Human Touch: A Story in Real Time
by Mitch Albom
Narrated by Mitch Albom (4 hours, 39 minutes)
The first of the books I listened to was Mitch Albom’s Human Touch: A Story in Real Time. The book was published episodically over the last two months. The story chronicles the lives of four families living on a cul-de-sac in Michigan during the ongoing Covid-19 pandemic.
In the beginning, I found myself having a difficult time listening to my books during the quarantine. There were so many distractions I found it difficult to focus and it would take something special to catch my interest and keep it. I chose to listen to Human Touch primarily because I have enjoyed many of Mitch Albom’s books: The Five People You Meet in Heaven, Tuesdays With Morrie, and The Time Keeper. The fact that the chapters were being written in real time and published weekly, I found appealing and intriguing. Once I was listening, I found that I enjoyed this format and would look forward to upcoming installments which were no longer than 35 minutes or less with the exception of the final one (55 minutes).
The 8 episodes totaling 4 hours and 39 minutes were narrated by author Mitch Albom, so it’s not a terribly long story. Albom peaks into the lives of four families struggling through the first months of the COVID-19 pandemic in Michigan. At first, I was hesitant to start listening to a story about the virus; afterall, wasn’t I trying to escape listening to things that could be upsetting or triggering at this time? I found myself taking a little comfort in hearing the stories of others and how they were coping at this time.
All in all, Albom once again creates characters that you come to care about and can empathize with. The topic of the pandemic is a sensitize one and since the virus is still a threat and states are reopening, so wrapping up the story in a neat bowed package isn’t really possible in my opinion. Overall, I’d give this audiobook about 3.5 stars.
The House of Mirth
by Edith Wharton
Narrated by Eleanor Bron (12 hours, 35 minutes)
This is the first book I’ve ever read/listened to of Edith Wharton. I choose to listen to this story since it had been recommended by one of my Master Class teachers as an example of baroque literature. Baroque literature has lots of metaphors, symbols, hyperbole and multiple layers of meaning. A common theme in baroque literature is that characters’ struggle to find deep meaning in their existence.
The House of Mirth focuses on Lily Bart’s plight to find a place for herself in New York’s elite society in the 19th century. I didn’t like Lily Bart throughout most of the novel – I don’t think if we ever met I would have been friends with her. She reminded me of some people I have come across in my life. I found the novel beautifully and masterfully written. By the end of the novel I found myself so invested in Lily’s struggle and was genuinely touched by this heartfelt story. I’d give this one 4 stars overall for story and narrator, Eleanor Bron seemed to be the perfect choice.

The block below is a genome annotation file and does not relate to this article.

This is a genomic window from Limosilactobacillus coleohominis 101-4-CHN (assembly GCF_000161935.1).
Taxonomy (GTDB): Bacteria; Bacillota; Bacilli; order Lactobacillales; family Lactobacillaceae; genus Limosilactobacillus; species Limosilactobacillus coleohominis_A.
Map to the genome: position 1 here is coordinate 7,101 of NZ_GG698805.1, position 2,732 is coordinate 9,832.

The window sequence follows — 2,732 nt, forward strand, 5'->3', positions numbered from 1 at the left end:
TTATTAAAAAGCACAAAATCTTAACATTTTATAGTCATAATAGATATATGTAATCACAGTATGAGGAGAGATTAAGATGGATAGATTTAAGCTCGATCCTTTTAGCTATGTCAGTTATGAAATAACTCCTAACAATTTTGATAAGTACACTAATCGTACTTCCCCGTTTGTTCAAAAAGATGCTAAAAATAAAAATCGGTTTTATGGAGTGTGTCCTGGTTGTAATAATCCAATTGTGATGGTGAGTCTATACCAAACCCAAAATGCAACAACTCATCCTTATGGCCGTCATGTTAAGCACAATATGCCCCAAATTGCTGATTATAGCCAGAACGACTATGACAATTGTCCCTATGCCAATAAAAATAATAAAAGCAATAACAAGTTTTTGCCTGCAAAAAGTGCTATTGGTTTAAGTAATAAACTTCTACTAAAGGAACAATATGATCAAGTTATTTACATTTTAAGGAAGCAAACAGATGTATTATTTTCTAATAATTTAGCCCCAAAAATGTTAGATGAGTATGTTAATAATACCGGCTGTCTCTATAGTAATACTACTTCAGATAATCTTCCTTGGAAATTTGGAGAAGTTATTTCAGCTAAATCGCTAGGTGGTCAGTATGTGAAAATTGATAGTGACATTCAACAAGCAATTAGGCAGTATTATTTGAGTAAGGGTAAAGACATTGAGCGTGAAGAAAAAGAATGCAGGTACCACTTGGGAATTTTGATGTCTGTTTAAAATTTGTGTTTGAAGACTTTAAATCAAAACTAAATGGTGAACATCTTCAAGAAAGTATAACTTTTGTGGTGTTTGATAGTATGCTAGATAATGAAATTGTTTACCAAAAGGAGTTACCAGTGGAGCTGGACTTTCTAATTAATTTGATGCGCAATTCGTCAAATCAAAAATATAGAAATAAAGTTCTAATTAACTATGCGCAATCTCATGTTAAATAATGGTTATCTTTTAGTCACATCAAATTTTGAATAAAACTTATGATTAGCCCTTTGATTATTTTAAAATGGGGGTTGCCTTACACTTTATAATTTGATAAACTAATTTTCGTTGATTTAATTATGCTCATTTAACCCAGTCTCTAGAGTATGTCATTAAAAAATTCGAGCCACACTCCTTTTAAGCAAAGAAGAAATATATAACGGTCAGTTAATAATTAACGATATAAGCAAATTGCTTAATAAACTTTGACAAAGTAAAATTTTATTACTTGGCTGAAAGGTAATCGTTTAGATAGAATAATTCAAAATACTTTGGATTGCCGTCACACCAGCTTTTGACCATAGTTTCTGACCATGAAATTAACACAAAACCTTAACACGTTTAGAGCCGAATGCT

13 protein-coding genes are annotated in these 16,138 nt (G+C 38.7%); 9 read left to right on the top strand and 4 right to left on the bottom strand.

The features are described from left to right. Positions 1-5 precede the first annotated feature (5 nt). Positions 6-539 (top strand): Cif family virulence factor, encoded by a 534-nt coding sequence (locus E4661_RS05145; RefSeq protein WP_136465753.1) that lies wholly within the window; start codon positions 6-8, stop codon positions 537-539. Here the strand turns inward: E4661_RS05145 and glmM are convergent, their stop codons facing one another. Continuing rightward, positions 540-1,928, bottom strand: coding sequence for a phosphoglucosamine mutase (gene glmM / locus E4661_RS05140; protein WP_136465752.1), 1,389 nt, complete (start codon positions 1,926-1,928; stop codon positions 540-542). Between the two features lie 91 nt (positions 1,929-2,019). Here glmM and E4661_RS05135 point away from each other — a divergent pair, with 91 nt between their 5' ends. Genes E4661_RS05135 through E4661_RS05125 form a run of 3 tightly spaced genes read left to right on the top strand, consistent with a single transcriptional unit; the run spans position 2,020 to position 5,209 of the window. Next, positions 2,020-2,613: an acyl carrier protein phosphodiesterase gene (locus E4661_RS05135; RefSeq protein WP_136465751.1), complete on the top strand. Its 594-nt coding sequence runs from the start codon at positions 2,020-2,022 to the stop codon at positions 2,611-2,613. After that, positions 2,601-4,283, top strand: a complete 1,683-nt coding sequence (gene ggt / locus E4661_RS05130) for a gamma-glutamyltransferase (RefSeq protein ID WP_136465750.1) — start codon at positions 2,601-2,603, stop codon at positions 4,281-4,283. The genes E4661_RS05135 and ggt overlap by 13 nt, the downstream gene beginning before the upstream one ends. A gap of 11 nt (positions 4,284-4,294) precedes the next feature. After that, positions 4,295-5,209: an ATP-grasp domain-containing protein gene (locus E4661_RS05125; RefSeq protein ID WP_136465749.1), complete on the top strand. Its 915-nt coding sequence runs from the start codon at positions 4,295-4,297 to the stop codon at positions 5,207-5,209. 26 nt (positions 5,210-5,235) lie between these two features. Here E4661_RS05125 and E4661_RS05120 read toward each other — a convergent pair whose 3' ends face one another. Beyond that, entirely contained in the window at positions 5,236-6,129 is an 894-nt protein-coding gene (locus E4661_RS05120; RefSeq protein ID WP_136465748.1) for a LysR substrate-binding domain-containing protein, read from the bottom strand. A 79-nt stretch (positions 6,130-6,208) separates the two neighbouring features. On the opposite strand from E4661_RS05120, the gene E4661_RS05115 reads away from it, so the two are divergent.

Cesar Millan’s Lessons from the Pack
by Melissa Jo Peltier & Cesar Millan
Narrated by Angelo Di Loreto, Cesar Millan (5 hours, 29 minutes)
I love dogs and I love reading or listening to dog stories. I am in the process of writing my own book of dog stories, so I naturally I wanted to listen to the Dog Whisperer’s stories.
Millan intersperses the lessons he’s learned personally with stories from his past along with tidbits under the headings of From the Celebrity Files, From the Science Files etc..the information given in these sections demonstrates the enormous impact dogs have had on mankind in general. I highly recommend this book for any dog or animal enthusiast. 4 stars
The Making of A Miracle: The Untold Story of the Captain of the 1980 Gold Medal-Winning U.S.Olympic Hockey Team
by Mike Eruzione with Neal E. Boudette (7 hrs, 8 mins)
I was a freshman in high school when the miracle happened. I remember watching the games and falling for goalie, Jim Craig, whose I plastered all over the inside of my locker from the New York Post, Daily News and New York Times coverage of the So I was automatically excited when I saw this memoir. I am also a fan of a good sports story and this was and still is an incredible story told by the captain, Mike Eruzione.
I enjoyed listening to Eruzione tell about his humble beginnings and the fun stories about his family. When he mentioned parts of Boston where I too spent many years, it brought back fond memories. Eruzione, a Boston University alum (Wheelock’77) talks about his journey to BU which is not where he originally started and how a twist of fate changed his course. I also went to BU College of Communications (COM’87) as did the co-author Neal E. Boudette (COM’84).
It’s so interesting to hear his perspective and the behind the scenes stories about Herb Brooks and the rest of the team. It was like walking down memory lane, hearing the familiar names of the young men which made America believe in miracles. If you are looking for a good sports story, you don’t have to be a hockey fan to enjoy listening to Eruzione who is funny and whose riveting replays bring alive the plays and games of those 1980 Olympic hockey underdogs. 4 stars.